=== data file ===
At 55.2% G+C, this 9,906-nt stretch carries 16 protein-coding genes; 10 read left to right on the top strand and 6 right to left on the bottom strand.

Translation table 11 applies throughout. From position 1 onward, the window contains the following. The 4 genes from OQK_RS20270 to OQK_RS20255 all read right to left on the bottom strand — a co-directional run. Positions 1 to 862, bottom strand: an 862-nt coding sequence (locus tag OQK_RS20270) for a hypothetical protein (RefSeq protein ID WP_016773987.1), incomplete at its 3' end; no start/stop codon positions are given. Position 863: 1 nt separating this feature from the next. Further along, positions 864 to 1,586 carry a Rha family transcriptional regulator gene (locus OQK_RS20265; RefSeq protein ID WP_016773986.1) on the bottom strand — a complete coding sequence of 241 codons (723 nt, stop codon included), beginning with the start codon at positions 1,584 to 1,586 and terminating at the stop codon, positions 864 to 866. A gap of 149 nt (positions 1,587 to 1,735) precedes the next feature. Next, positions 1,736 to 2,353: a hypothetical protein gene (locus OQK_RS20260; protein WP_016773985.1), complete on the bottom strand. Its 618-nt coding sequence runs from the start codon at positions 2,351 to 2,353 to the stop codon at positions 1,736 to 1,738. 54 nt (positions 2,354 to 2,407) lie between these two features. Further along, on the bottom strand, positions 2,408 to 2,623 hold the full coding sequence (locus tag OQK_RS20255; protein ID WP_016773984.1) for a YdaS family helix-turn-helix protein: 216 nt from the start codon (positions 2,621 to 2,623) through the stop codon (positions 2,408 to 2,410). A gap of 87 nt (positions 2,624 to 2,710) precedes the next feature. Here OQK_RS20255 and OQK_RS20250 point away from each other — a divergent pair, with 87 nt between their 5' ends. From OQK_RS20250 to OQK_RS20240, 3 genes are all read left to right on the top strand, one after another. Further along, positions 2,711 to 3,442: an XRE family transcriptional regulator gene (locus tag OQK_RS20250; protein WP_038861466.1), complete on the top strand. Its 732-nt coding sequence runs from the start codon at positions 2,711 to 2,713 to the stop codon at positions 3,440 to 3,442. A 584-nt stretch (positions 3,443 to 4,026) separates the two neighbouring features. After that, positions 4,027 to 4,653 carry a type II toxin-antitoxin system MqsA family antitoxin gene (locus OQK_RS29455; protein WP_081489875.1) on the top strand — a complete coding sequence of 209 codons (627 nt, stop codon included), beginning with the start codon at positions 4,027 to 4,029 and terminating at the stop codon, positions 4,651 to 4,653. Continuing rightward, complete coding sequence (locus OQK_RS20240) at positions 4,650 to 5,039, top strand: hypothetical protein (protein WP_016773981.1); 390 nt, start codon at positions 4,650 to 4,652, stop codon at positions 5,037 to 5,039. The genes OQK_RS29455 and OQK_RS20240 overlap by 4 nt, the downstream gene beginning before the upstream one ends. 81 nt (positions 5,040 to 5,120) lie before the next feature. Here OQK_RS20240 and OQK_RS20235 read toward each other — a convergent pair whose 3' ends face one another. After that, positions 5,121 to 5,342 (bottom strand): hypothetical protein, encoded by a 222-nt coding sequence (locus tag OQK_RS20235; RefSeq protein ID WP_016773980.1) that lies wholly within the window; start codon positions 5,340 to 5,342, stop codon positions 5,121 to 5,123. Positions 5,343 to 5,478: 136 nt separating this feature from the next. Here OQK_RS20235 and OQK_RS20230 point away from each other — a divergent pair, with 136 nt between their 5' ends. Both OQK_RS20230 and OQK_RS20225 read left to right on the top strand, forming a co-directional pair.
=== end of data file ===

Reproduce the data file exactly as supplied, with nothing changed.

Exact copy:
At 55.2% G+C, this 9,906-nt stretch carries 16 protein-coding genes; 10 read left to right on the top strand and 6 right to left on the bottom strand.

Translation table 11 applies throughout. From position 1 onward, the window contains the following. The 4 genes from OQK_RS20270 to OQK_RS20255 all read right to left on the bottom strand — a co-directional run. Positions 1 to 862, bottom strand: an 862-nt coding sequence (locus tag OQK_RS20270) for a hypothetical protein (RefSeq protein ID WP_016773987.1), incomplete at its 3' end; no start/stop codon positions are given. Position 863: 1 nt separating this feature from the next. Further along, positions 864 to 1,586 carry a Rha family transcriptional regulator gene (locus OQK_RS20265; RefSeq protein ID WP_016773986.1) on the bottom strand — a complete coding sequence of 241 codons (723 nt, stop codon included), beginning with the start codon at positions 1,584 to 1,586 and terminating at the stop codon, positions 864 to 866. A gap of 149 nt (positions 1,587 to 1,735) precedes the next feature. Next, positions 1,736 to 2,353: a hypothetical protein gene (locus OQK_RS20260; protein WP_016773985.1), complete on the bottom strand. Its 618-nt coding sequence runs from the start codon at positions 2,351 to 2,353 to the stop codon at positions 1,736 to 1,738. 54 nt (positions 2,354 to 2,407) lie between these two features. Further along, on the bottom strand, positions 2,408 to 2,623 hold the full coding sequence (locus tag OQK_RS20255; protein ID WP_016773984.1) for a YdaS family helix-turn-helix protein: 216 nt from the start codon (positions 2,621 to 2,623) through the stop codon (positions 2,408 to 2,410). A gap of 87 nt (positions 2,624 to 2,710) precedes the next feature. Here OQK_RS20255 and OQK_RS20250 point away from each other — a divergent pair, with 87 nt between their 5' ends. From OQK_RS20250 to OQK_RS20240, 3 genes are all read left to right on the top strand, one after another. Further along, positions 2,711 to 3,442: an XRE family transcriptional regulator gene (locus tag OQK_RS20250; protein WP_038861466.1), complete on the top strand. Its 732-nt coding sequence runs from the start codon at positions 2,711 to 2,713 to the stop codon at positions 3,440 to 3,442. A 584-nt stretch (positions 3,443 to 4,026) separates the two neighbouring features. After that, positions 4,027 to 4,653 carry a type II toxin-antitoxin system MqsA family antitoxin gene (locus OQK_RS29455; protein WP_081489875.1) on the top strand — a complete coding sequence of 209 codons (627 nt, stop codon included), beginning with the start codon at positions 4,027 to 4,029 and terminating at the stop codon, positions 4,651 to 4,653. Continuing rightward, complete coding sequence (locus OQK_RS20240) at positions 4,650 to 5,039, top strand: hypothetical protein (protein WP_016773981.1); 390 nt, start codon at positions 4,650 to 4,652, stop codon at positions 5,037 to 5,039. The genes OQK_RS29455 and OQK_RS20240 overlap by 4 nt, the downstream gene beginning before the upstream one ends. 81 nt (positions 5,040 to 5,120) lie before the next feature. Here OQK_RS20240 and OQK_RS20235 read toward each other — a convergent pair whose 3' ends face one another. After that, positions 5,121 to 5,342 (bottom strand): hypothetical protein, encoded by a 222-nt coding sequence (locus tag OQK_RS20235; RefSeq protein ID WP_016773980.1) that lies wholly within the window; start codon positions 5,340 to 5,342, stop codon positions 5,121 to 5,123. Positions 5,343 to 5,478: 136 nt separating this feature from the next. Here OQK_RS20235 and OQK_RS20230 point away from each other — a divergent pair, with 136 nt between their 5' ends. Both OQK_RS20230 and OQK_RS20225 read left to right on the top strand, forming a co-directional pair.